What would you do with $11,000?
If I’m being honest, I would probably want to buy clothing, accessories, décor for my apartment, and put a large chunk into my savings for future travel. I know it does not seem like much, if only I could tack on a couple more zeroes, but that amount of money can go a long way. In fact, if you google “what can you do with $11,000?” your search will come up with stories of people who live on that amount for an annual income.
I am very proud to share that this amount is also how much my Cystic Fibrosis Great Strides Walk team raised this year—to be precise it was actually $11,675. This was my and Eamonn’s 5th year walking, twice in Chicago and three times in Boston, so we wanted to celebrate this by making an ambitious goal for ourselves to raise $10,000. I knew this would be tough, but I have always been one to enjoy a good challenge, and was prepared to hold a couple fundraising events, send out letters, make phone calls, and of course make good use of everyone’s favorite fundraising tool, facebook.
In March, Eamonn and I sent out a letter or email to our closest friends and families asking them to donate to our walk team and/or join us for the walk in May. We were so touched and appreciative of the contributions that continued coming in for the next few months. We received gifts from childhood friends, my grandmothers’ friends, our parent’s colleagues and friends, and even friend’s friends whom we have never met. I know I have said this a number of times already, but I can’t possibly thank everyone enough who donated to our efforts. The money goes a long way in helping to fund CF research and bring us closer to finding a cure, but it also provides endless encouragement and strength for me and Eamonn.
The Great Strides Walk, and most other walks for causes, is driven by raising funds and awareness. However, for me the CF walk is far more than just that.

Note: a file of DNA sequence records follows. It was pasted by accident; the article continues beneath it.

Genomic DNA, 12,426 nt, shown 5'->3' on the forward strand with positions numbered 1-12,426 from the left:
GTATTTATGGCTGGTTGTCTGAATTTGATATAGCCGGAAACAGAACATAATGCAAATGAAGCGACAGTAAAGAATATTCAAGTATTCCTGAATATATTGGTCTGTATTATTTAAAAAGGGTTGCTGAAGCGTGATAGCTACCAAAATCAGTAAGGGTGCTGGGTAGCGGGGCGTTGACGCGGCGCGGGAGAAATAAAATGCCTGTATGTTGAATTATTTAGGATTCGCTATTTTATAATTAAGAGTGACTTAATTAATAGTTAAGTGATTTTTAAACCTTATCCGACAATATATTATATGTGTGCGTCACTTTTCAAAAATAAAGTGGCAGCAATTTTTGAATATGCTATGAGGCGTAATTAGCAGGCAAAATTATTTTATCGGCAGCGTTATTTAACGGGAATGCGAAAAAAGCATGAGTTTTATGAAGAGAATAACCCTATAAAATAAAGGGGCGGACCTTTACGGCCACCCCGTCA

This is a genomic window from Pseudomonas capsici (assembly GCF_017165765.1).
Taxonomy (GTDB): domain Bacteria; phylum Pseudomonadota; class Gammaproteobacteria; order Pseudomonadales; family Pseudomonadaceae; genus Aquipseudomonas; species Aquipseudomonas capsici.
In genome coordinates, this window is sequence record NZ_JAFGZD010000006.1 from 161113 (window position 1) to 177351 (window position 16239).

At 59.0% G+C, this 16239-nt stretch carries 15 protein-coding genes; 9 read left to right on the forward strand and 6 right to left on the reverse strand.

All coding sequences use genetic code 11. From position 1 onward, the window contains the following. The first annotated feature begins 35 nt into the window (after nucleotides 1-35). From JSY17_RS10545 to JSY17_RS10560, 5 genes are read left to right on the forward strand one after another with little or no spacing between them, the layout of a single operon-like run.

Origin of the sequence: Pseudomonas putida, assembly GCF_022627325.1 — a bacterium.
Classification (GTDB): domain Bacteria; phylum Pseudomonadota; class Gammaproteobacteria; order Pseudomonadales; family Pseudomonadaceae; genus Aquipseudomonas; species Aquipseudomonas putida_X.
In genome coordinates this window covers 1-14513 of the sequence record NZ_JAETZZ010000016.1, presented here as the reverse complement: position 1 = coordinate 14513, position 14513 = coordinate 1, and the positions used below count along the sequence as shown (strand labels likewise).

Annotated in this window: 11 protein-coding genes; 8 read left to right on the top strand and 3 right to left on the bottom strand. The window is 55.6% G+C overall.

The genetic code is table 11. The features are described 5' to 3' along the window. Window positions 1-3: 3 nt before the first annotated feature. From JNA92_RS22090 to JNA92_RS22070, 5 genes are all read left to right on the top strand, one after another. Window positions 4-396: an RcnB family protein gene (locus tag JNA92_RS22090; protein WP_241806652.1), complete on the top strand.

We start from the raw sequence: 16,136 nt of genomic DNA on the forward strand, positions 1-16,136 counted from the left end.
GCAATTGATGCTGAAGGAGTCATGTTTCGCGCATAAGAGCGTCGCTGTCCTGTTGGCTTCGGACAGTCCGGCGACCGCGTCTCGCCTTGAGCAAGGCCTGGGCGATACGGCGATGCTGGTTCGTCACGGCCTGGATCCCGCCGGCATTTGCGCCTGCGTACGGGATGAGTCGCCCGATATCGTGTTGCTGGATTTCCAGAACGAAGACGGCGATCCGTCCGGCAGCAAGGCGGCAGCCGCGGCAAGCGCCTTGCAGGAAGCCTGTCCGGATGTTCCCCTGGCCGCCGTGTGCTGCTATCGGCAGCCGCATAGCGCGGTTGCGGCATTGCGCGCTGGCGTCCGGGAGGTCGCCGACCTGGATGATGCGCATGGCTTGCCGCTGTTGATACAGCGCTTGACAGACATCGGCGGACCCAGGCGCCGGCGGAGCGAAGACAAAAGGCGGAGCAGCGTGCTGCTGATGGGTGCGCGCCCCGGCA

Since knowing Eamonn I have obviously gotten to know a significant amount about cystic fibrosis—about the disease, what its doing to Eamonn’s body, the medical treatments, the type of care needed to maintain a healthy lifestyle. I have grown accustomed to hospital rooms, meeting new doctors, despite my fear of them (no offense, dad), all of the equipment, etc. But there is one thing that I am not sure I will ever get comfortable with, and that is having to sit by and watch Eamonn when he gets sick, or overwhelmed with treatments, and not be able to take any of it off his plate. As his caretaker, my job is to stay strong, maintain my humor, hold his hand, rub his back, listen, and stay supportive. As his caretaker I cannot take his drugs for him, do his therapy, put on oxygen, gain more weight (well, that I can do, but it hasn’t helped him!) or take his place for hospitalizations. And what I really wish, was that I could just give him my more healthy set of lungs, or at least one, so that we could be equally balanced. Unfortunately, it doesn’t work that way.
The CF walk is something that I can do—not just for Eamonn, but for the entire CF community. For me, it is about my contribution to all those that live with cystic fibrosis, working everyday to stay alive. The money raised, the awareness to those who know very little about the disease, the unity it brings across the country, exemplifies hope, courage, support, and love. It is a moment for me to show Eamonn how much strength he has behind him and that he is most definitely not fighting CF alone.
The walk is also a reminder that there is an entire community of people just like us. As a wife of a patient, I have moments of weakness when I feel alone, as if nobody truly understands my thoughts and feelings, and not knowing who to turn to when I want to express my frustration and sadness. The day of the walk and seeing faces, looking at the team T-shirts, hearing other’s stories, I realize that I do have a CF family who struggles with my very same emotions. I feel a sense of belonging and comfort.
In 2008, Eamonn and I participated in the Great Strides walk Chicago with 8 close friends and raised maybe $300. A couple weeks ago in Boston, for our 5th walk, we were joined by a team of 25 friends and family members (including the babies) and raised $11,675. We have come a very long way over the past few years, as has the CF community. For those of you who were not able to join us on May 20th, it is important that you know how much we felt your presence. Each dollar contributed was one more push for me and Eamonn to keep striding, knowing that we have all of you as our cheerleaders.
With all the advancements that have been made in CF research and medicine, being able to contribute another $11,000 makes me incredibly hopeful—hopeful for a cure that will benefit Eamonn and my whole CF family. Perhaps next year we will strive to raise $15,000, but no matter what we will continue to walk with the rest of the CF community and invite you all to join us for years to come.